Figure 2

Comparison between HCD and EThcD. (a), (b) Number of identified glycopeptide and glycosylation site comparison. (c) Distribution of the Byonic scores of identified glycopeptide peptide spectral matches

Figure 3

MS/MS of N-glycopeptide TVLTPATNHMGNVTFTIPANR (AA 74–94) from human complement C3. (a) HCD, and (b) EThcD spectra of 3+ charge state precursor at m/z 1163.20. (c) EThcD spectrum of 4+ charge state precursor at m/z 872.65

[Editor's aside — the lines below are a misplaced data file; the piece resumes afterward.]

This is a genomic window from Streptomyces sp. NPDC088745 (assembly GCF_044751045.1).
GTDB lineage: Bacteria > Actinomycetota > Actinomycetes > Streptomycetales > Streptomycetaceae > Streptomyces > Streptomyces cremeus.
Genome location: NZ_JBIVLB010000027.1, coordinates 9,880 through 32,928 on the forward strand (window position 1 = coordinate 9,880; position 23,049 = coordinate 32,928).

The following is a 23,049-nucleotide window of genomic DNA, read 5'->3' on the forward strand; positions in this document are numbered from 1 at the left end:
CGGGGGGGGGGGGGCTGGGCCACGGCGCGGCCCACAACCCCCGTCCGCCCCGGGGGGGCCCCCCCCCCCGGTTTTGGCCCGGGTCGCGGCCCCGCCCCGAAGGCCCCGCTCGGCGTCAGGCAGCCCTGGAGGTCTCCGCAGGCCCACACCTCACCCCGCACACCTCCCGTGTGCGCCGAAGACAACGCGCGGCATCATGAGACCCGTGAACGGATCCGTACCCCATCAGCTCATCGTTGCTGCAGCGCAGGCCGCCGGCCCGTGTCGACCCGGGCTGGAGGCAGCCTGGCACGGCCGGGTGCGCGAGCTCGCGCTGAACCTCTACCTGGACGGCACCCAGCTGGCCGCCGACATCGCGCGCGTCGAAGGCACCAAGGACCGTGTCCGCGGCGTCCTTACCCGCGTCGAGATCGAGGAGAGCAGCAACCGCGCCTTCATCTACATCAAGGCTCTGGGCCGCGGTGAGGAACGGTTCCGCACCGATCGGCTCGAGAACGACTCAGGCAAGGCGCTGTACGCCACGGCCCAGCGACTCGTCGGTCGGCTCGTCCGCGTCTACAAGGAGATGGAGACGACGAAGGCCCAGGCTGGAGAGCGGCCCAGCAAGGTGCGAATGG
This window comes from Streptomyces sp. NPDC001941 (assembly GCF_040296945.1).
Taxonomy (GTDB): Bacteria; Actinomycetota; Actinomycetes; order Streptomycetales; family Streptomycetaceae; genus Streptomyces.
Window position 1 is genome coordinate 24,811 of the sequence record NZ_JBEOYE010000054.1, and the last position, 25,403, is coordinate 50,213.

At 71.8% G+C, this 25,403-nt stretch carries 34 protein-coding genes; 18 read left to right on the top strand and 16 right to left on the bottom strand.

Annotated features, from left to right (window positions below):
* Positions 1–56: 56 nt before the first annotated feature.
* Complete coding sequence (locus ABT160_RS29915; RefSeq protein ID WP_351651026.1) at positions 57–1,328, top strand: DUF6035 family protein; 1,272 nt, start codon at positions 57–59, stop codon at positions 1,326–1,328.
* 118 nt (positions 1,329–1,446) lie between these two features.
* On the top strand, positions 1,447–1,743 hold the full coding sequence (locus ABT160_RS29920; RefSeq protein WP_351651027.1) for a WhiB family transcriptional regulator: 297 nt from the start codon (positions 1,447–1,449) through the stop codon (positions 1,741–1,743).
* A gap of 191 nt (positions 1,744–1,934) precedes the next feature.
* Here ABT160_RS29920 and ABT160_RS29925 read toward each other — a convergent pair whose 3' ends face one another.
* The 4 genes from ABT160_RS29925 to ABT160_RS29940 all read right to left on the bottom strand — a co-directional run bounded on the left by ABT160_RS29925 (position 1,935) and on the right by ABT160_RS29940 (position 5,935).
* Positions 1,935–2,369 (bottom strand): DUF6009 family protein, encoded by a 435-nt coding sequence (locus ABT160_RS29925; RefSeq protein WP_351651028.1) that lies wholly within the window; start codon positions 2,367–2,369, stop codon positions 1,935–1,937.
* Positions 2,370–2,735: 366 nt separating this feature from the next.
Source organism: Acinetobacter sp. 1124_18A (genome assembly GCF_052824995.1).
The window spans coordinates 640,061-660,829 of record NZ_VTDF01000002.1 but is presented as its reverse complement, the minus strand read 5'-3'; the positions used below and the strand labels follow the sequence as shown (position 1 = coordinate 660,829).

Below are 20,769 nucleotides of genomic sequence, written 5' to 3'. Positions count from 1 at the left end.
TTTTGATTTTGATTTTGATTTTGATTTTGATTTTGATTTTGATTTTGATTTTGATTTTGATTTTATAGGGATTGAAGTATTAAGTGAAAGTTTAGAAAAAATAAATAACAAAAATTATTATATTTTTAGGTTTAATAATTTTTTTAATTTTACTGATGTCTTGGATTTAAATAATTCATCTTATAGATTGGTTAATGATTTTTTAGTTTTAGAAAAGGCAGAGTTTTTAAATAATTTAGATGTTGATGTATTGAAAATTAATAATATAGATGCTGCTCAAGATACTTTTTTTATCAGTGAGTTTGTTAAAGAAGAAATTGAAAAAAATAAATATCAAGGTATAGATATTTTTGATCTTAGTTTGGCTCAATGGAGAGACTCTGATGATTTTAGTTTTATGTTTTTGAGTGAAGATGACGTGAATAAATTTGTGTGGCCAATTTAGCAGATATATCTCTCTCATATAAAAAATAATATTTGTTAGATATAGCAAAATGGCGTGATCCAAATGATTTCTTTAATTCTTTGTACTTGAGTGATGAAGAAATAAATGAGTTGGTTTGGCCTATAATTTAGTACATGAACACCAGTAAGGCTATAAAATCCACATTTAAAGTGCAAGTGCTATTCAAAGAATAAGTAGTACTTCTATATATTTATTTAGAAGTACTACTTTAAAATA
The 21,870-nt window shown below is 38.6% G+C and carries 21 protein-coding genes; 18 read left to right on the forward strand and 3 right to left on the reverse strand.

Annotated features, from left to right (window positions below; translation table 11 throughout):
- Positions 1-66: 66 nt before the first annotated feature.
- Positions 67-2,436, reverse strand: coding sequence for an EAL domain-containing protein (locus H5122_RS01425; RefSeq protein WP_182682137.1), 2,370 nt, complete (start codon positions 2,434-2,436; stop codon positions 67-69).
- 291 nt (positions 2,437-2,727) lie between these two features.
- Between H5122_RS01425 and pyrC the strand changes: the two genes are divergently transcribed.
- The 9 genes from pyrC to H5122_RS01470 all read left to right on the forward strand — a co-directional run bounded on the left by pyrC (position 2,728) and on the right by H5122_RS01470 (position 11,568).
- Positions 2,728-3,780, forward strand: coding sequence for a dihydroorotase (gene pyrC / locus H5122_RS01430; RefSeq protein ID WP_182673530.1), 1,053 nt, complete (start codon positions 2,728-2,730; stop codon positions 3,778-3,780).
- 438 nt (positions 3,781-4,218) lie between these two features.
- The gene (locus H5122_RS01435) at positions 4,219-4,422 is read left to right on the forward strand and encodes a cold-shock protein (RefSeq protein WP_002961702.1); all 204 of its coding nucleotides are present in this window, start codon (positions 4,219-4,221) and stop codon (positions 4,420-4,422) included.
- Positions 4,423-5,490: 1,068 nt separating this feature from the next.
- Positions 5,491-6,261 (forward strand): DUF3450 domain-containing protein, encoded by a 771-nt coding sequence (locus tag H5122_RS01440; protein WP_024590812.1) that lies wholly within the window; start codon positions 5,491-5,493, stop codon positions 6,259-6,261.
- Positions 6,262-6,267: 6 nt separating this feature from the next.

As there are several glycan databases available in Byonic, we reasoned that it is worth comparing a couple of them in terms of any influence that different databases may have on identifications [52]. With identical searching parameters, our data was searched against the human plasma N-glycan database (HPD), which included 57 glycan entities, and human N-glycan database (HD), which included 182 glycan entities, respectively. HPD resulted in 223 unique glycoforms that met our filter criteria, whereas that number with HD was 288. Analysis of the results revealed 170 glycoforms identified by both databases at first, 53 being unique with HPD and 118 with HD. However, further investigation revealed that 10 unique glycoforms from each side were ambiguously assigned different glycan sequences, though the peptide backbone stayed the same. As shown in Figure 4c, d, HexNAc(5)Hex(6)NeuAc(2) was assigned by HPD and HexNAc(5)Hex(5)Fuc(1)NeuAc(2) was assigned by HD; mass difference (~16 Da) was attributed to methionine oxidation. A closer look at the spectrum suggested that database searching against HD not only enabled assignment of more product ions, but also, and most importantly, annotated y11 and z11 ions that contained oxidized methionine, increasing the confidence of assignment. Furthermore, Jia et al. reported this particular site to be core fucosylated, which was in good agreement with HD assignment [62]. This ambiguity happened because certain glycan entities were not included in HPD. Comparing Byonic score ratios indicated all these 10 ambiguous assignments tended to have better annotations with HD (Figure 4b) and, therefore, enriching glycan database would certainly increase search confidence in general. After manually removing ambiguity, 180 glycoforms were shared between HPD and HD. The rest of the 43 unique ones with HPD were primarily (24 in 43) due to sodium adducts not included in HD. On the other hand, 100 out of 108 unique ones were solely sequenced with HD since those glycan entities were not included in HPD.